Trade wind in Lanzarote

Lanzarote’s Trade Winds

Lanzarote is known as a fairly windy island, and part of the reason our climate is so good is because of the wind which blows here on most days – without it temperatures would be much higher and the island would effectively become a desert, like the nearby Sahara.

But why do we get the winds, and why are they called “trade” winds?

Why we get winds in Lanzarote?

Around the equator, which is the area known as the doldrums, there is a low pressure area of light, variable winds. The low pressure draws air in from above and below the equator, which results in wind moving from a north easterly direction above the line and a south easterly track from below it.

Lanzarote is situated to the the north (above) the equator and we sit directly in the area where the wind is blowing steadily from the north east. This wind blows all year around, although the speed varies from time to time. When it blows strongly, it can result in dust and insects from The Sahara blowing across the island, and when it drops to almost nothing it can become exceedingly hot on the island – well over 40 degrees.

Also connected to the wind is what is known as the Canarian current, which is a general ocean flow in the same direction. This keeps the ocean around the islands at a pretty steady temperature year round, ranging from 18 to 24 degrees.

Why are they called “Trade” winds?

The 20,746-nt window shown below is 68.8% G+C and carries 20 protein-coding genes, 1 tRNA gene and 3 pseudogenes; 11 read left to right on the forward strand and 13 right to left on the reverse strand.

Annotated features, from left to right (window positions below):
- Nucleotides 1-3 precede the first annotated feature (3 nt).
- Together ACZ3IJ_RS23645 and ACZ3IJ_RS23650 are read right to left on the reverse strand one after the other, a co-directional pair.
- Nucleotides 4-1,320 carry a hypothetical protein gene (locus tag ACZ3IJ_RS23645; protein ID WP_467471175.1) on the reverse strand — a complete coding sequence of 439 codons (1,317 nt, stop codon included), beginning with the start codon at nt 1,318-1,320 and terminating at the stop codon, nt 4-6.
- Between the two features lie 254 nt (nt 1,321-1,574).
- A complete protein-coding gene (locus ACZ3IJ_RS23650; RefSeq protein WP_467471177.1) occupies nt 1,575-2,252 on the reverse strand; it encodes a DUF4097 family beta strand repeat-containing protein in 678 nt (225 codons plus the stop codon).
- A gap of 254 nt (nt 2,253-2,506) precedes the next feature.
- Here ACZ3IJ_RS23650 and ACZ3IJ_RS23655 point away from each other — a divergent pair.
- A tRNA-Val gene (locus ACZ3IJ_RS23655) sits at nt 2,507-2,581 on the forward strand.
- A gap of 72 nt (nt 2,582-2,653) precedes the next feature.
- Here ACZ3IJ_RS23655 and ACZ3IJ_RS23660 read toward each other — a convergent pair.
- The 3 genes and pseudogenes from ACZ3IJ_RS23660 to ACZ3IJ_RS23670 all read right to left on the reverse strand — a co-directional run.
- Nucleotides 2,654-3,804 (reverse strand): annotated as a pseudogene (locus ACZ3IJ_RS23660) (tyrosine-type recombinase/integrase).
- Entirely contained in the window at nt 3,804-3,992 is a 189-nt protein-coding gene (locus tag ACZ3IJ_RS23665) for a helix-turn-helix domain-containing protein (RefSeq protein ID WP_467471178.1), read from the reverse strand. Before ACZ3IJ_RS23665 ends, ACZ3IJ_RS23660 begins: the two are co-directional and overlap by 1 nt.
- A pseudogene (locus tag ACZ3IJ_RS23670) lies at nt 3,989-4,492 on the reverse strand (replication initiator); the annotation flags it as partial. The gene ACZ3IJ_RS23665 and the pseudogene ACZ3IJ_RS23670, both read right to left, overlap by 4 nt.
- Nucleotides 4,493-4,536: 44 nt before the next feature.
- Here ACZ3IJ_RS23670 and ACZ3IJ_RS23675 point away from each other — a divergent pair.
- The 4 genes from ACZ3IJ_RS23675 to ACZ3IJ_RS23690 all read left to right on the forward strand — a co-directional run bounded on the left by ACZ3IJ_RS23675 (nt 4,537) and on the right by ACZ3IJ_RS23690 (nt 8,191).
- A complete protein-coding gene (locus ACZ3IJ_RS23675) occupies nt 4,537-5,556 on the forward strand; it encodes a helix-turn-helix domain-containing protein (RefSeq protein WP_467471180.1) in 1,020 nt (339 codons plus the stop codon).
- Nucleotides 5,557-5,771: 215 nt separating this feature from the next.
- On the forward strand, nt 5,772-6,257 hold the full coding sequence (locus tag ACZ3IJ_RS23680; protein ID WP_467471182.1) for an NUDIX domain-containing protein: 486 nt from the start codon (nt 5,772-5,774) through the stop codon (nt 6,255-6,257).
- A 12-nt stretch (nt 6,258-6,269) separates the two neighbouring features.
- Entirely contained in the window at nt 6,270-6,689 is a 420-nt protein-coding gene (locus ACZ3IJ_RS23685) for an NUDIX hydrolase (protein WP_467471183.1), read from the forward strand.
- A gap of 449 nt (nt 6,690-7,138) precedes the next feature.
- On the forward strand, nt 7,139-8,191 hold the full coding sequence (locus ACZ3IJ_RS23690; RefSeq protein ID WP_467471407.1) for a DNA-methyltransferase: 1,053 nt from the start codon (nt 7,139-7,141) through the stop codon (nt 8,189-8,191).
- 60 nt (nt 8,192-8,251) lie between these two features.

The term was originally coined in the 14th Century, when the term “trade” actually meant “track” or “path” in English. It wasn’t until The Portuguese started exploring the globe during the 15th century, that their importance for sailing became established. Using the trade winds, sailing ships could enjoy a fast passage from Europe to The Americas by picking up the winds and tracking a course making use of them. This was when The Canaries started to become important as an excellent place to dock to take on food and water before crossing The Atlantic.

This direction of travel using sailing ships directly resulted in the early European colonisation of many countries. It wasn’t until the 18th century that the term became more associated with “trade” as in “commerce” and many people believe that to be the origin of the term. It was only in the mid 1840’s that the likely wind direction and currents were finally laid down on sailing charts.

What it all means for us in Lanzarote is that we can enjoy comfortable temperatures all year round, and it makes the island a wonderful place for any type of sailing activity!

Read more about Lanzarote weather.

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